I will let him shoot the pump gun first with some 00 Buck and some slug to see how he reacts, then with #9 shot in a game load, then an auto at a gun shop. It promises to be an education for both of us, but I know how to hold the gun to greatly reduce the felt recoil and I will teach him likewise. Maybe many would do that in reverse from my order, but I am pretty sure he will be ok shooting the heavier loads first as long as I prepare him properly. Once he learns how to handle the heavier loads with the greater recoil, then he will be ready for the lighter stuff, which he will then handle that like a charm - almost second nature after the heavier loads. Works every time with someone who really wants to shoot.
Nope, I think it's a good idea. I do the same thing with handguns. I start 'em out with .45s usually, in a nice, full sized gun, and go from there. As an aside, the only people I've known who think the .45 kicks hard in a full sized gun are those that started out with .22s. It handicaps them into wanting something that doesn't kick anymore or make more noise than a .22. Like you said, start out with the real deal, and the lesser ammo will feel like a breeze.

As for EAA, their guns are made in Russia by Baikal. They aren't bad guns, their fit and finish leaves a bit to be desired, but they're built like tanks. Only problem is, they handle like tanks, which wouldn't be conducive to any of the clay sports or bird hunting. I have no idea about the Turk gun, but I'd probably avoid it out of hand. Just a prejudice on my part there...
 

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I started with dads tarsus .45
 

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I don't shoot clays, but a buddy of mine who does like to, and whose wife is an "anti", regularly borrows my High Standard 12 ga. auto with vent rib and old school poly-choke. He says he shoots competitively with the gun, -as well as most of the guys with those hi-end guns, and better than most. If it's reliable, the rest is up to the shooter, so teach him well, Dad!
SatCong
 

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don't beat him up with buck or slugs, until he's PROVEN not to flinch with regular loads. Do that by letting him take the gun from you, without his knowing whether or not it's loaded. Watch the muzzle carefully, sometimes loading it, sometimes not, and also watch his face, for grimaces or batting of the eyes. ********************************
 

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DC[/QUOTE]Glen, you'll have no trouble finding non-toxic shot in 2 3/4". All the large ammunition manufacturers make it. It's available evrywhere. I actually use Bismuth my Browning A-5. It's pricey but more effective than steel for waterfowl. Remington's are great, affordable guns.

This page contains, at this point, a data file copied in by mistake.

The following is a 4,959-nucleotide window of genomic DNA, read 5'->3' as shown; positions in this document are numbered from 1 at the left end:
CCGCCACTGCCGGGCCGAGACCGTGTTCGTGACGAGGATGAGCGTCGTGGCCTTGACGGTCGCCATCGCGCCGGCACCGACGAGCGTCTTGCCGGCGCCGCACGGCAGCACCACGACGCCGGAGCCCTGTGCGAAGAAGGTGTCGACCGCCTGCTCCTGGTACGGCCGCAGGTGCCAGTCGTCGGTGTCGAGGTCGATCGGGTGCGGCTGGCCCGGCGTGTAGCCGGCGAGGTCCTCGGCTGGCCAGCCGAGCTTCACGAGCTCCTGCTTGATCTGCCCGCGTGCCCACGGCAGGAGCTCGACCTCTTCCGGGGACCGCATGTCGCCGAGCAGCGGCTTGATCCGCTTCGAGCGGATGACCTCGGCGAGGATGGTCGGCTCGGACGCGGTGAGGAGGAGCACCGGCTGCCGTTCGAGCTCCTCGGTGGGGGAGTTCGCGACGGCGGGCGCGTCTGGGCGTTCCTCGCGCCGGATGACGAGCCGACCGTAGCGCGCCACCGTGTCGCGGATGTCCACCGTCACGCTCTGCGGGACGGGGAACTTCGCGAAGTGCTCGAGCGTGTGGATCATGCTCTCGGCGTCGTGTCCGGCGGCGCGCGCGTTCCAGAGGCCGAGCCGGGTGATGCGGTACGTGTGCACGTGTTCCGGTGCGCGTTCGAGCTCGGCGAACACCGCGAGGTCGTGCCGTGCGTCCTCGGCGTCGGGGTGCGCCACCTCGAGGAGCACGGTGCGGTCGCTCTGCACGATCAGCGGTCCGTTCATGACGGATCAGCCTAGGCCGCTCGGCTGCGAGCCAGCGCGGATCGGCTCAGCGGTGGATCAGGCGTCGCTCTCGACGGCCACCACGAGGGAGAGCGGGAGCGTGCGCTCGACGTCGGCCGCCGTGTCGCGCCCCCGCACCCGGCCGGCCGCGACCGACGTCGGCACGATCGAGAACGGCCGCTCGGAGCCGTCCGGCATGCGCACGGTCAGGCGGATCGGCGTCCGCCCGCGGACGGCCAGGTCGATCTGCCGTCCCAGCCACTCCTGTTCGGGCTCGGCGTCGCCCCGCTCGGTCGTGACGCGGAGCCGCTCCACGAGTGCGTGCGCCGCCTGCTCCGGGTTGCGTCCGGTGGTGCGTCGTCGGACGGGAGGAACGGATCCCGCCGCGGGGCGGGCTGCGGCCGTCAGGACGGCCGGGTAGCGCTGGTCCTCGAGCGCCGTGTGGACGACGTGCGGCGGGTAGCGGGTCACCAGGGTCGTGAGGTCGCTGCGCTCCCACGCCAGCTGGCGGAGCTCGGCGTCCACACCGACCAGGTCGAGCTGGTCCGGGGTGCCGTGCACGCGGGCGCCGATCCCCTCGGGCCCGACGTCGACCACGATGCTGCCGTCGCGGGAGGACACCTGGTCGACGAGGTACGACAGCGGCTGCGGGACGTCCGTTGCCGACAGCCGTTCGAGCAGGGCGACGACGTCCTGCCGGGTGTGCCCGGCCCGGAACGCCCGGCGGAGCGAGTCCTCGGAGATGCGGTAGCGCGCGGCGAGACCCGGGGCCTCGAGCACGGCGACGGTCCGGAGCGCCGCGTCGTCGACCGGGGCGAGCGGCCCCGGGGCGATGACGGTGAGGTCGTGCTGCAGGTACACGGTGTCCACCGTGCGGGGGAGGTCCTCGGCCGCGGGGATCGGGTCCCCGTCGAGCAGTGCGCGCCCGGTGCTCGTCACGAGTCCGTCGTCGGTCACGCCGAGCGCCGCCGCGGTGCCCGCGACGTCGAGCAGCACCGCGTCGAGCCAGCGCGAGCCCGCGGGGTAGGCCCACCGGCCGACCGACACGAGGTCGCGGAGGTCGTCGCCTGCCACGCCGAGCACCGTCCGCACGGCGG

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Personally I wouldn't touch a Remington 1100 if you paid me to. We had 2 remington 1100's on the EOD team that I was on. In 4 years neither would work reliably with a variety of different brands of ammo. They were exceptionally well maintained. Sorry, unreliable firearm!
 

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For the type of shooting you'll be doing I highly recommend Browning shotguns. Check out their entire line and see what you think.

www.browning.com

They are rather expensive, but they are ultra-reliable from my experience, and at least for me - they're the "fastest handling" shotguns I've ever owned.

You can get them for a very reasonable price used.
 

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what nobody likes the 870 remingtons bread and butter its a great all around gun and has lots of mod capabilities too
i own the 12 version and my 10 year old bro shoots the 20 youth model
 

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ghostrider said:
what nobody likes the 870 remingtons bread and butter its a great all around gun and has lots of mod capabilities too
He is(was) talking about teaching his son on it. Autos reduce the felt recoil quite a bit over a pump gun.

I think a lot of people here like a trombone gun (I use and 870 Police Magnum, that I bought a spare Remchoke barrel for), but that isn't always the best to learn on.
 

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Discussion Starter · #20 ·
We went out today to get some shooting dome. It was a 45 mile drive to a range at which we could shoot trap and skeet, and I took along the Remington 870. We had two types of shells, doesn't matter what type for now but they were both target loads. I had planned to start him with heavier loads, but that did not pan out.

Today we decided to shoot trap. This was Brendans first experience with the shotgun except maybe for one shot I had him take some years ago. I shot the first 15 rounds of our first set of 25 rounds. It was a wakeup call for me. I only hit 1 out of 25. I have not shot at clay for many years, but that is no excuse. Oh well, I'll get better, and I still hit game when I aim at it so go figure. As for Brendan he hit 2 out of the first ten targets. Then we wiated through another et and a different group of shooters. When his turn came up again, he shot all 25 shells for a complete set. He got it that second time around and hit 11 out of 25 as per the range officer's count or 12 out of 25 by my count. Not bad for a first time out. This was loading only one round at a time so no follow up shots if you missed with the first one. Brendan enjoyed it as much as anything I have ever seen him enjoy. I had a ball standing off his right shoulder, or just behind him, coaching him. All the coaching in the world though cannot get him to hit the target, that part was up to him, and he diod fine for a first time out. A skeet instructor who was there said Brendan really seemed to get it right as he improved near the end of the set with good consistent consecutive hits. I can only hope he does as well or better next time; and yes there will be plenty of next times.

It cost $5.00 per set of 25 rounds with them supplying the range, the targets, and the operator/range officer; while we supplied the gun and the ammo. I guess that could get expensive once the addiction sets in, so I guess I'll just have to start saving $5.00 here and there.

Brendan liked the pump gun. he figured it fit him well, and there was not too much recoil. Said the shoulder hurt a little when he was done, but I guess that is to be expected. It would have hurt more had he not held the shotgun properly.

If he keeps it up over the next few trips to this particular range then I'll be looking for that shotgun for him in the near future. I am leaning toward the Rem 1100, but who knows it could be a pump gun or an O/U.